There is this stereotype that writer’s are depressing, sad, lonely creatures who do nothing but drink and wallow at their computer. It’s amazing to me that some writers actually believe this stereotype too, as if those are the qualities they must possess in order to succeed. When I was editor-in-chief for my graduate literary journal, we all gathered together to brainstorm ideas for our upcoming issue and the theme we wanted to use. Picking a theme is hard because you want something vague enough that will allow writers to be creative and submit something unique. The previous issue dealt with the theme “Memory”, and majority of the nonfiction submissions were about Dementia/Alzheimer’s. It made the decision process rather difficult because we couldn’t narrow any of them down.
One editor suggested the theme “Joy”. I loved it. And many of the other editors did too. It was challenging and unique compared to the other journals out there.
There were a couple of editors who were not thrilled with it. They both suggested, “Sorrow”.
“I just feel like not many writers will be able to relate to joy,” one of them said. I had a really hard time digesting this.
During that same residency in my MFA program, I had submitted a humorous piece as my workshop sample. I wanted it to be part of my memoir/final thesis, and the topic was dating, among other things. I had written about my very first boyfriend in the seventh grade, and I had meant for the whole piece to be funny because looking back on it now, it’s funny to me. I’m a naturally sarcastic person who loves comedy, so I figured I would take a stab at being funny in my writing. I had a blast writing it compared to my other writing experiences. My workshop teacher seemed to love it, and many of the students did as well except for one. He had no idea that it was meant to be funny, and didn’t find one comical thing about the entire piece. In fact, he was saddened by it if anything. I was really confused by this and wondered if maybe I wasn’t all that great at writing funny material.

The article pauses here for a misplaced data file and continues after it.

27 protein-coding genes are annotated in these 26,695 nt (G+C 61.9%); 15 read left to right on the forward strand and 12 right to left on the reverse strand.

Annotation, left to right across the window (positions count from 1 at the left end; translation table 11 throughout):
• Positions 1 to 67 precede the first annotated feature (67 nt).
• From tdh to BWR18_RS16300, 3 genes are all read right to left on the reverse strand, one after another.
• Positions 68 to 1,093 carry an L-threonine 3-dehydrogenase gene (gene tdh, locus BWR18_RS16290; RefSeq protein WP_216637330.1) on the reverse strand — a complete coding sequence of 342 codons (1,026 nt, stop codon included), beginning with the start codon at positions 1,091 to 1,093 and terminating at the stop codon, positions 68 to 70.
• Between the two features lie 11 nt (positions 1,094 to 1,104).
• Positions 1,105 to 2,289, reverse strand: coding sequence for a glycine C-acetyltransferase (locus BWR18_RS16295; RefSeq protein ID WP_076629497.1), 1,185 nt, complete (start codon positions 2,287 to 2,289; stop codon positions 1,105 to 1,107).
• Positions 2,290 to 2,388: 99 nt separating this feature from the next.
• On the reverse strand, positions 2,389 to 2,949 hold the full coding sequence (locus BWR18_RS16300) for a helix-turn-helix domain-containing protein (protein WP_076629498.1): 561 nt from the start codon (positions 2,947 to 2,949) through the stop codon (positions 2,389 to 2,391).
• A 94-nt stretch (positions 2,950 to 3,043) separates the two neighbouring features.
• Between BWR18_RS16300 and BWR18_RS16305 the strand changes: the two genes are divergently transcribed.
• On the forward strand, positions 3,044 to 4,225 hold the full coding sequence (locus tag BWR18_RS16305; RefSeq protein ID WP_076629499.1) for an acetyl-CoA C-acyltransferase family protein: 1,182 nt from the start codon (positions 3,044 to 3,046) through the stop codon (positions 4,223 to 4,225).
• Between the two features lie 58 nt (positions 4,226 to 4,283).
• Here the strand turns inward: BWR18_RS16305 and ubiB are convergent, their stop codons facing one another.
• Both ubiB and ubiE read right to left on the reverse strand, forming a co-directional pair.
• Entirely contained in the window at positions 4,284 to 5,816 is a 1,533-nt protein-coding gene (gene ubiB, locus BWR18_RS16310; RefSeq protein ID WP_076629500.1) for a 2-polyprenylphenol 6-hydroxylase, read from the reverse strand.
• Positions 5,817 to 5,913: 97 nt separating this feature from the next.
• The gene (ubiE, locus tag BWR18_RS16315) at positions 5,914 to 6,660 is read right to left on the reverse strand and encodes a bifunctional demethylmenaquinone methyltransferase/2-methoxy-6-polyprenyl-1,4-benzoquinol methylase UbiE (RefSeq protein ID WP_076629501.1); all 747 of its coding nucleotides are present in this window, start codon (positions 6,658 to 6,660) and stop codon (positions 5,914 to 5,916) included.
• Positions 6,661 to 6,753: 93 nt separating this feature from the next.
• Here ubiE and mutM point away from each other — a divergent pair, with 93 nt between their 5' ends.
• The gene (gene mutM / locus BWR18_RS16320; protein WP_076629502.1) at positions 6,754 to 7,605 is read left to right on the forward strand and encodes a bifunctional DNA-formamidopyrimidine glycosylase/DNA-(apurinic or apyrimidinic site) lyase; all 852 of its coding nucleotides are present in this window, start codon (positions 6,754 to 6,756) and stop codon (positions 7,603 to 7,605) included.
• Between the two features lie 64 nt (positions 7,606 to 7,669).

I had many workshop teachers and mentors who didn’t typically write funny things. Therefore, I shut that part of my brain off completely, and since then I’ve struggled. When I don’t add humor to my writing, I feel like a fake and a phony. I don’t feel myself, and everything that spills out of my fingertips makes me want to vomit a little bit. It feels as though I’m screaming from the rooftops, “Boohoo! Poor me! Everyone should feel sorry for me!” Personally, if my memoir is ever published, I don’t want people to finish the book and be consumed with pity and sympathy. I want people to walk away relaxed, calm, and amused. I want them to laugh, cry, yell, scream, and cringe because those are all the things I’ve been doing when writing this damn thing.
I’m reaching the end of Amy Poehler’s memoir Yes Please, and I’m finally getting my funny bone back. Within the first twenty pages, Amy reminded me of things I’ve forgotten about, and I’ve added quite a bit of new material to my memoir that I actually feel proud of. She made me feel good about adding humor to my writing, and the different ways I could approach it without it being displaced.
It’s hard as a writer to please everyone, and you have to remember that you can’t. Some people are going to love your writing and others will not. So stop listening to others and how they think your writing should sound. Don’t be afraid to write as if you are talking to your best friend in the whole world. Screw the rest.
Now that the tone of my memoir has shifted drastically, the titles have been a lot more fun to come up with:
I Wasn’t Invited to the Party
My Balloon’s Deflated
Picked Last in P.E.
Personally, I Wasn’t Invited to the Party
is my current favorite because it’s true. I was never invited to any parties.